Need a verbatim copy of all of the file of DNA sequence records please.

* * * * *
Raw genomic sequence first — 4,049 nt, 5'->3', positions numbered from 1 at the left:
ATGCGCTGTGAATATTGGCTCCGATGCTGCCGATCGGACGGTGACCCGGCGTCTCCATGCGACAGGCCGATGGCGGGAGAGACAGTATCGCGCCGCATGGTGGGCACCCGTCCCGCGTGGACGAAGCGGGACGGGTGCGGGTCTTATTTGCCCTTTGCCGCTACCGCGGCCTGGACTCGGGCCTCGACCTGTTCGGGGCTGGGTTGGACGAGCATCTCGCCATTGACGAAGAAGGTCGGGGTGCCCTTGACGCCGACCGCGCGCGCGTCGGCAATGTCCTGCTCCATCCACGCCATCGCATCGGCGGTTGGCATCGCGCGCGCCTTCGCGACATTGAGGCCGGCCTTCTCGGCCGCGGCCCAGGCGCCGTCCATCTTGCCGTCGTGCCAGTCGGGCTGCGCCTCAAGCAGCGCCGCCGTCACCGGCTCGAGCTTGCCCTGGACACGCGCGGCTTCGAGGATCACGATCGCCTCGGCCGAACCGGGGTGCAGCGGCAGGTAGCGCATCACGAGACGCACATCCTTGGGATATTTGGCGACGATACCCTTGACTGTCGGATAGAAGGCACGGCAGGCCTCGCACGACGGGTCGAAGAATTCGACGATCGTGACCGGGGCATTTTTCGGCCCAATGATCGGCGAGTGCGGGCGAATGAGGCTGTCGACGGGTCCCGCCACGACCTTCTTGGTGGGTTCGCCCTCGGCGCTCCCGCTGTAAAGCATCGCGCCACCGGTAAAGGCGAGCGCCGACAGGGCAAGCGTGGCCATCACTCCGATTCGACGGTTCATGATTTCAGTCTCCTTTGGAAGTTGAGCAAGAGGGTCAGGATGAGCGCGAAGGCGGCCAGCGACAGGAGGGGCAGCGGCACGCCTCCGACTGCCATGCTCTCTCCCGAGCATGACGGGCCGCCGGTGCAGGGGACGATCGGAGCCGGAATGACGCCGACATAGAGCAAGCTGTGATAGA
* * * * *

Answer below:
Raw genomic sequence first — 4,049 nt, 5'->3', positions numbered from 1 at the left:
ATGCGCTGTGAATATTGGCTCCGATGCTGCCGATCGGACGGTGACCCGGCGTCTCCATGCGACAGGCCGATGGCGGGAGAGACAGTATCGCGCCGCATGGTGGGCACCCGTCCCGCGTGGACGAAGCGGGACGGGTGCGGGTCTTATTTGCCCTTTGCCGCTACCGCGGCCTGGACTCGGGCCTCGACCTGTTCGGGGCTGGGTTGGACGAGCATCTCGCCATTGACGAAGAAGGTCGGGGTGCCCTTGACGCCGACCGCGCGCGCGTCGGCAATGTCCTGCTCCATCCACGCCATCGCATCGGCGGTTGGCATCGCGCGCGCCTTCGCGACATTGAGGCCGGCCTTCTCGGCCGCGGCCCAGGCGCCGTCCATCTTGCCGTCGTGCCAGTCGGGCTGCGCCTCAAGCAGCGCCGCCGTCACCGGCTCGAGCTTGCCCTGGACACGCGCGGCTTCGAGGATCACGATCGCCTCGGCCGAACCGGGGTGCAGCGGCAGGTAGCGCATCACGAGACGCACATCCTTGGGATATTTGGCGACGATACCCTTGACTGTCGGATAGAAGGCACGGCAGGCCTCGCACGACGGGTCGAAGAATTCGACGATCGTGACCGGGGCATTTTTCGGCCCAATGATCGGCGAGTGCGGGCGAATGAGGCTGTCGACGGGTCCCGCCACGACCTTCTTGGTGGGTTCGCCCTCGGCGCTCCCGCTGTAAAGCATCGCGCCACCGGTAAAGGCGAGCGCCGACAGGGCAAGCGTGGCCATCACTCCGATTCGACGGTTCATGATTTCAGTCTCCTTTGGAAGTTGAGCAAGAGGGTCAGGATGAGCGCGAAGGCGGCCAGCGACAGGAGGGGCAGCGGCACGCCTCCGACTGCCATGCTCTCTCCCGAGCATGACGGGCCGCCGGTGCAGGGGACGATCGGAGCCGGAATGACGCCGACATAGAGCAAGCTGTGATAGA